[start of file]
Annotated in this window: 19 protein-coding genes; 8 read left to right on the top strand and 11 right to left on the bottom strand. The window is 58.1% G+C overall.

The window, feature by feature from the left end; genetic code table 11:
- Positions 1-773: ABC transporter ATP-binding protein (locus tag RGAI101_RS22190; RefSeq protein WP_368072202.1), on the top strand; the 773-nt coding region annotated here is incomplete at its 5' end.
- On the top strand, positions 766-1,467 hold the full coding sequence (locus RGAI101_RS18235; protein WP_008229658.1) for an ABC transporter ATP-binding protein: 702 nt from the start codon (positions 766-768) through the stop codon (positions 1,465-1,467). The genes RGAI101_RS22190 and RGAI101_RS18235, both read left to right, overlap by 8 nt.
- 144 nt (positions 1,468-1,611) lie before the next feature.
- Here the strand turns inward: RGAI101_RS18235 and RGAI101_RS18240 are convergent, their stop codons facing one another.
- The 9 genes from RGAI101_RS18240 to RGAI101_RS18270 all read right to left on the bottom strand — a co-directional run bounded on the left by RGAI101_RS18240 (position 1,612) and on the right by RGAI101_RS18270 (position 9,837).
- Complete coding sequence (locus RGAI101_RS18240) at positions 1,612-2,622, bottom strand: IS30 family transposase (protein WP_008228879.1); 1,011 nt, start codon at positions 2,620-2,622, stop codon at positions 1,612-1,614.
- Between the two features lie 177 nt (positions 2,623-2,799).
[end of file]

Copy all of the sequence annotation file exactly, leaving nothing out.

Annotated in this window: 19 protein-coding genes; 8 read left to right on the top strand and 11 right to left on the bottom strand. The window is 58.1% G+C overall.

The window, feature by feature from the left end; genetic code table 11:
- Positions 1-773: ABC transporter ATP-binding protein (locus tag RGAI101_RS22190; RefSeq protein WP_368072202.1), on the top strand; the 773-nt coding region annotated here is incomplete at its 5' end.
- On the top strand, positions 766-1,467 hold the full coding sequence (locus RGAI101_RS18235; protein WP_008229658.1) for an ABC transporter ATP-binding protein: 702 nt from the start codon (positions 766-768) through the stop codon (positions 1,465-1,467). The genes RGAI101_RS22190 and RGAI101_RS18235, both read left to right, overlap by 8 nt.
- 144 nt (positions 1,468-1,611) lie before the next feature.
- Here the strand turns inward: RGAI101_RS18235 and RGAI101_RS18240 are convergent, their stop codons facing one another.
- The 9 genes from RGAI101_RS18240 to RGAI101_RS18270 all read right to left on the bottom strand — a co-directional run bounded on the left by RGAI101_RS18240 (position 1,612) and on the right by RGAI101_RS18270 (position 9,837).
- Complete coding sequence (locus RGAI101_RS18240) at positions 1,612-2,622, bottom strand: IS30 family transposase (protein WP_008228879.1); 1,011 nt, start codon at positions 2,620-2,622, stop codon at positions 1,612-1,614.
- Between the two features lie 177 nt (positions 2,623-2,799).